I'm a librarian who loves anime, manga, and reading a wide variety of genres.
I assume this is set somewhere in England, based on the author's bio. It's written from the perspective of Emma, a 13 (or possibly 14?) year old girl who realizes that she was likely the last person to see her former best friend Abby before she disappeared. She reports their encounter to the police and is forced to think about a time in her life that she thought she'd left behind and that she desperately hopes no one at her new school will ever find out about. Although a part of her wants to try to continue with her life as normally as possible, she can't stop thinking and worrying about Abby, Abby's last words, and the events that eventually drove them apart.
This was aimed a bit younger than the YA I normally read, and some of my issues with it stemmed from the fact that I was too old for this book - definitely not the book's fault. Emma was concerned with how others viewed her in a way that made perfect sense for her age and experiences but that I found extremely frustrating. For example, back when she was friends with Abby, Emma loved sci-fi, fantasy, writing stories, and playing make-believe games in which she and Abby were adventurers fighting against an evil witch named Esmerelda. Some horrible bullying eventually led to her cutting herself off from Abby and attempting to completely remake herself, right down to her hobbies and interests (this isn't a spoiler - it comes up pretty early on). It struck me as a huge and emotionally draining amount of work for something that seemed likely to cause a new set of problems later on.
Although Emma's actions and thoughts often frustrated me, I could see where she was coming from. Every time she considered taking the route I wanted her to take - talking to an adult about her plans to find Abby, talking to her friends about the bullying she went through - something came up that made that route seem, to Emma, potentially more dangerous and/or difficult than the alternative.
This was a more realistic take on a "missing persons" mystery than I was expecting. Emma wasn't smarter than the cops, although she had knowledge, through her past connection with Abby, that turned out to be helpful. Also, there were no 13-year-olds battling adults in adrenaline-fueled climactic moments - instead, Emma mostly battled her own emotions and the reactions of some of Abby's friends.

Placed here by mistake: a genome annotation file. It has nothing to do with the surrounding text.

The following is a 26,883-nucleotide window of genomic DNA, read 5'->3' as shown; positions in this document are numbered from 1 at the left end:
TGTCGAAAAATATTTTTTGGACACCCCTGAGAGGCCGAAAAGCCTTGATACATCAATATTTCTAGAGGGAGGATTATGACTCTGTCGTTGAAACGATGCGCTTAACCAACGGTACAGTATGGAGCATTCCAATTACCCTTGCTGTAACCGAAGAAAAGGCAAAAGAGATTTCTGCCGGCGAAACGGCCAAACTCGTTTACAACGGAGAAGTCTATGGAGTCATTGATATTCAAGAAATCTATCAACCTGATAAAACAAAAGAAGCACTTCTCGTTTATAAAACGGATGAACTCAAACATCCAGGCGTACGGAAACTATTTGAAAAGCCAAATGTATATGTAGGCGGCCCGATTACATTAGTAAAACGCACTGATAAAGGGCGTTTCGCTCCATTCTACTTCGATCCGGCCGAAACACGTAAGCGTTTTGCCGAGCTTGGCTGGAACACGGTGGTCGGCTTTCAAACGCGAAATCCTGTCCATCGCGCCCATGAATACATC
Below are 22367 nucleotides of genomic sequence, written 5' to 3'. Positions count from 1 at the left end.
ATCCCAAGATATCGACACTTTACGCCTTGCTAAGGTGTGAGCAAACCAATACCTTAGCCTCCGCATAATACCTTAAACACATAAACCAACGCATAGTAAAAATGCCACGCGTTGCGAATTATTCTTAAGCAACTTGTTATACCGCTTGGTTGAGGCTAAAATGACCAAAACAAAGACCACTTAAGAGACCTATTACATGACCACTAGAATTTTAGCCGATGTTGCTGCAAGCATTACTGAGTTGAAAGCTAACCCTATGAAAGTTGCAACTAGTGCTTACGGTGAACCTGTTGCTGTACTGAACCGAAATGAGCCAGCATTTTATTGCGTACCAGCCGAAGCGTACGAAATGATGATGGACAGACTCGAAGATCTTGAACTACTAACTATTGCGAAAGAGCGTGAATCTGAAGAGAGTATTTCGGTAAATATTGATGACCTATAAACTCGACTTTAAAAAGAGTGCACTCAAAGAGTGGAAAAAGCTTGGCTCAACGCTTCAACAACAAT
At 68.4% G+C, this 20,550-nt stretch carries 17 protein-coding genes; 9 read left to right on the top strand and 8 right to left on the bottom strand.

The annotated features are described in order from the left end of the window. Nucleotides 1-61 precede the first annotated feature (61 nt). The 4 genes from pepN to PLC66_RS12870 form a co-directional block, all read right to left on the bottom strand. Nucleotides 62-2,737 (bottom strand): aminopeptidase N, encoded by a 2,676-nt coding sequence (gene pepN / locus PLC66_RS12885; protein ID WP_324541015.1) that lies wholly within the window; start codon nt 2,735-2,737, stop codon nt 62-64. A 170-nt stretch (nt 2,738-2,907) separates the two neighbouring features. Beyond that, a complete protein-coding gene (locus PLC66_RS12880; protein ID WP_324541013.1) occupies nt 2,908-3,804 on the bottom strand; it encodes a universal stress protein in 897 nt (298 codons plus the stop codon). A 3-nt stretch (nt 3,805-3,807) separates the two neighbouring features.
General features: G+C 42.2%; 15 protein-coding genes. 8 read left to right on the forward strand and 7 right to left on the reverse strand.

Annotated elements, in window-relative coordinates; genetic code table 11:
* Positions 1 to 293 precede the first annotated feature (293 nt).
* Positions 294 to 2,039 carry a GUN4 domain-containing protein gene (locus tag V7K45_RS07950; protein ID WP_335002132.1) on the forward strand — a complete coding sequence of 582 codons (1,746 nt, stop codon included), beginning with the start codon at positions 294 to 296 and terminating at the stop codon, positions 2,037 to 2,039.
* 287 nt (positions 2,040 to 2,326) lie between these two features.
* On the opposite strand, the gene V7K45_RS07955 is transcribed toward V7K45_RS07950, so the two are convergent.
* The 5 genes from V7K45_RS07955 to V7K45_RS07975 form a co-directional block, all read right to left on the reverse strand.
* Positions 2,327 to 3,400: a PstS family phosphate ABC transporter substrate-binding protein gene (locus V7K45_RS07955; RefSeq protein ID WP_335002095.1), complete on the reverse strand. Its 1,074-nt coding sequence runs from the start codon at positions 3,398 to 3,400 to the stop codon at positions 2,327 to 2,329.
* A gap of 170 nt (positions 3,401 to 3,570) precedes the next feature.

I appreciated the scene between Emma and her friends near the end, and I liked the way the relationship between Emma and Abby's friends progressed, once I got past Emma and Sheila's horrifically awful first encounters. Unfortunately, one sore spot for me was the way Weatherly wrote about counseling. It wasn't so much Emma's reaction to the idea of it - horror and anger that her family thought worrying about Abby was crazy - but rather that her reaction was never really challenged. One character told Emma that she'd been to counseling before and that it wasn't what Emma thought. In the end, however, Emma's dad decided that it'd be better to just talk and listen as a family more. Readers were never shown that Emma's ideas about counseling were false.
All in all, this was pretty good, if occasionally frustrating and exhausting from an adult perspective. I did wonder how dated certain aspects were, though. This was originally published in 2004. The parental controls on Emma's internet seemed to be extremely strict - at one point, she mentioned that there was really only one site that she could go to that at all interested her. And is it still believable for that many parents and teens to be weirded out by teens who play Dungeons & Dragons and like sci-fi and fantasy?
(Original review posted on A Library Girl's Familiar Diversions.)